Turkey’s Real Estate Market On The Up

Turkey’s Real Estate Market On The Up

0 3241


Just when we thought that the global property gloom & doom was never-ending, we appear to see a ray of hope emerge. That ray right now is on Turkey. With most global markets suffering from oversupply, price hikes and rising interest rates, Turkey shows us that there is indeed hope.

It is hard to stay positive amongst all the gloomy reports and while we could easily hike information up and turn them into hype, it would be an outright lie. So when we heard that Turkey is showing rising residential prices after the government decided to relax foreign ownership restrictions in 2005, we were delighted to hear this.

In the past 5 years, Turkey’s property market has appreciated by an average of 7 percent annually. One reason we are seeing this is because of Turkey’s popularity as a tourist hot spot for German’s, Brits and Greeks.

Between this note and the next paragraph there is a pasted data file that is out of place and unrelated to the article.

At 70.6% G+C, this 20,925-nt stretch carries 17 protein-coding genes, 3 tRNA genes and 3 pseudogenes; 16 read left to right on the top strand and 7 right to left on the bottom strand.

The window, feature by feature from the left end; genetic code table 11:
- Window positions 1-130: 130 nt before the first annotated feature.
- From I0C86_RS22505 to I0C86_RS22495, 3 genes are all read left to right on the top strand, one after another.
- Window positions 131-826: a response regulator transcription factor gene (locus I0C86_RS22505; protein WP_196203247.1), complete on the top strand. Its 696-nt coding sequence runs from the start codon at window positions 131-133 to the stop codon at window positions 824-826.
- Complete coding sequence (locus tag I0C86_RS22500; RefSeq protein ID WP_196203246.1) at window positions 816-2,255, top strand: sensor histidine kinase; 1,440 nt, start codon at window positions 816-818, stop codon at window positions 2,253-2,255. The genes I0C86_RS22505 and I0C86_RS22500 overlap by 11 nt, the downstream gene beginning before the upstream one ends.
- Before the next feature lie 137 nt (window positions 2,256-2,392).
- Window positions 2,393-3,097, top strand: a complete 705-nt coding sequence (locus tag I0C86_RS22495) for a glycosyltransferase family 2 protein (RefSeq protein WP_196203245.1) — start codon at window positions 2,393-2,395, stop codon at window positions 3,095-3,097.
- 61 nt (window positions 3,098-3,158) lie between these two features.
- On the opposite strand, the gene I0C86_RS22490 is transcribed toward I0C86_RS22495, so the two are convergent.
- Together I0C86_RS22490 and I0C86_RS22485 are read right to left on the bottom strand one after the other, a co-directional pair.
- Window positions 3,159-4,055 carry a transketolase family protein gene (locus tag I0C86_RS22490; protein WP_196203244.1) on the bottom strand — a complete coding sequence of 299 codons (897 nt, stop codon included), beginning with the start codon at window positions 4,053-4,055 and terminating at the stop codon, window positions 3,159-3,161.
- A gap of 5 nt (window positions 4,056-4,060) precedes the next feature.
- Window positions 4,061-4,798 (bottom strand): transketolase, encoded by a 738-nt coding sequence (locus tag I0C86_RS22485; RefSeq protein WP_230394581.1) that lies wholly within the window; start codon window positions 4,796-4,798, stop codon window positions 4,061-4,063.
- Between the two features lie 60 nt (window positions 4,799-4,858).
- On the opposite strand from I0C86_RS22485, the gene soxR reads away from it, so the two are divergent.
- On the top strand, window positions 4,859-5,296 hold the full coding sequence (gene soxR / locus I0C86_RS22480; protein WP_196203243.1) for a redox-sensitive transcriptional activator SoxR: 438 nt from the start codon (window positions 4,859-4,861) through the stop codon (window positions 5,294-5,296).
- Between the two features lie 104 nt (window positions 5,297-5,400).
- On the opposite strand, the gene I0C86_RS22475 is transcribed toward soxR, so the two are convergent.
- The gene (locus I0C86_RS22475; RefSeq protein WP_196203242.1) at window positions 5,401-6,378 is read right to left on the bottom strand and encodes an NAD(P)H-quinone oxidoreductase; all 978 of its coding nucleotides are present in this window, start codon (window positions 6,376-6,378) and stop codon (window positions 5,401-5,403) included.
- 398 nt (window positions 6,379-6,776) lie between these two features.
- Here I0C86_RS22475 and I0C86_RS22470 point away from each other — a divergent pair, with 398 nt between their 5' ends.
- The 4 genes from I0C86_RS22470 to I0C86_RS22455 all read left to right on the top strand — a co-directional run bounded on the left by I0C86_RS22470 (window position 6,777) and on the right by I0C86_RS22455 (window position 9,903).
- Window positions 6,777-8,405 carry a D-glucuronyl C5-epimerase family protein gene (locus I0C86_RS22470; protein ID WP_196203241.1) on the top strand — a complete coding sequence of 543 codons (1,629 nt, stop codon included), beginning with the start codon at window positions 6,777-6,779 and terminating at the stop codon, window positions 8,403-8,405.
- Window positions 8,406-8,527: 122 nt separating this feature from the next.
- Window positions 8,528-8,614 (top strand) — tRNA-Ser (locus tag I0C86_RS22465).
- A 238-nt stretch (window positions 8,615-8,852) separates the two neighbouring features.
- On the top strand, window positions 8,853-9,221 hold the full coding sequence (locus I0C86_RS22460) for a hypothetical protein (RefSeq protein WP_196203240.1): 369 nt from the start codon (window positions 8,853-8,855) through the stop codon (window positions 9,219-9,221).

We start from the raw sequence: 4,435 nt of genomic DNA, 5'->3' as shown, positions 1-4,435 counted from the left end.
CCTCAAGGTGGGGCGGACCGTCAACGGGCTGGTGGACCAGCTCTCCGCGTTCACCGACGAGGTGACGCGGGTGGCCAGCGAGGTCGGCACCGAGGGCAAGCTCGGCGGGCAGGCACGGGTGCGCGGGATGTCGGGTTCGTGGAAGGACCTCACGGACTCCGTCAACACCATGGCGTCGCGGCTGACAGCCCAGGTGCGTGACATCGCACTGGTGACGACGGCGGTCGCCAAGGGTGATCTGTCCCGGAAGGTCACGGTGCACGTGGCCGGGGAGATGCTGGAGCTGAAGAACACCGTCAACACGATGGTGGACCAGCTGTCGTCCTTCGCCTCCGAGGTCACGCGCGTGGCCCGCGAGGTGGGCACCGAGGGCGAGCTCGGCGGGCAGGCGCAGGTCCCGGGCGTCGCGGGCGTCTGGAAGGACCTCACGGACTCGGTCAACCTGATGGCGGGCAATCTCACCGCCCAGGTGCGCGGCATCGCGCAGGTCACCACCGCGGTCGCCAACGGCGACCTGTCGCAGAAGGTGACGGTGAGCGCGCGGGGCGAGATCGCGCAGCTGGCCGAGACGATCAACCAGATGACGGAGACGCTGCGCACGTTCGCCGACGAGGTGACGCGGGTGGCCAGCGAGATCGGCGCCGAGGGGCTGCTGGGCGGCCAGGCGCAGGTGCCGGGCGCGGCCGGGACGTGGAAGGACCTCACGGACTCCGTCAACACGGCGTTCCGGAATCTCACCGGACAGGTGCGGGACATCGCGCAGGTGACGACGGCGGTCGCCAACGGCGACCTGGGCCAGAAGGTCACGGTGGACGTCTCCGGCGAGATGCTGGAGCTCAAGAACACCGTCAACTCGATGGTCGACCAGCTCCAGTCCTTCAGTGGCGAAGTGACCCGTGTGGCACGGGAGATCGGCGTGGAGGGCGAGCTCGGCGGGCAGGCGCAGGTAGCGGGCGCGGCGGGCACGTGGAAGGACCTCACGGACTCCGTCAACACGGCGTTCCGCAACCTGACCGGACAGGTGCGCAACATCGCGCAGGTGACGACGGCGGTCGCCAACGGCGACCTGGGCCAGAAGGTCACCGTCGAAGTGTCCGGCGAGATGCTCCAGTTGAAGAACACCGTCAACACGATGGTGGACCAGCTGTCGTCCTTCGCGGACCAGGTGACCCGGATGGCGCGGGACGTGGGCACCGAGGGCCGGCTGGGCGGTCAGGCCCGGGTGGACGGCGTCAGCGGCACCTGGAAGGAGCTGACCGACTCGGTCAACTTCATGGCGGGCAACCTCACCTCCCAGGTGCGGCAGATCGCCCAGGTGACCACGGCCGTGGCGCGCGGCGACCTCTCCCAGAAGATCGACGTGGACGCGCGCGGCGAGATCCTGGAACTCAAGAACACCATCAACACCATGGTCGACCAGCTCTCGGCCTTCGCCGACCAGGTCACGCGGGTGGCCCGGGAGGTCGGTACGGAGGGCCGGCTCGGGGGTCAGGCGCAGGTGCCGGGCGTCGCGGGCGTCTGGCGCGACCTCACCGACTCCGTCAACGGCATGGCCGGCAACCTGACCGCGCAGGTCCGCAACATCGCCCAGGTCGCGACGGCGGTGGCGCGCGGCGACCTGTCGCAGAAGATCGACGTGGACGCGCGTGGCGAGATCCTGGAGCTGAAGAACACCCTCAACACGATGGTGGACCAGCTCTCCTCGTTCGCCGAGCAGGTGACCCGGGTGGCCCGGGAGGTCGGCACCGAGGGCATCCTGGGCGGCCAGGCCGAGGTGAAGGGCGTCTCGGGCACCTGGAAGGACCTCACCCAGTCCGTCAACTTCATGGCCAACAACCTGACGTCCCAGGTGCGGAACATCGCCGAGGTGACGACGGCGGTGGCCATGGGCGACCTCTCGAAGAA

Just in the past year alone, 27 million tourists have taken time out in Turkey to enjoy the sun, sand and warm weather. The country is rich in history and the locals are friendly and helpful, always happy to stop for a chat.

With some of the best coastlines in Europe, it is no wonder the total tourist figure has risen 10 percent since 2007. More and more people are starting to see the great value in this diverse destination.

This demand has spiked short term accommodation in resorts across the country, helping to boost the local real estate market.

With low cost of living and a relative stable and healthy economy, Turkey offers a lot to potential property buyers. If you are from the US, Canada, most EU countries and some Latin America and Asian countries as well as Africa, you can buy property freely in Turkey.

Another bonus is the ease of access property owners have to the rest of Europe. While Jones Lang LaSalle classes Turkey as a “low transparent” property market, tourism will continue to fuel the market in years to come.

All the market needs is sustained supply to prevent a glut of properties like in other once booming markets. Which is much harder said than done.

Photo credits: Phill Davy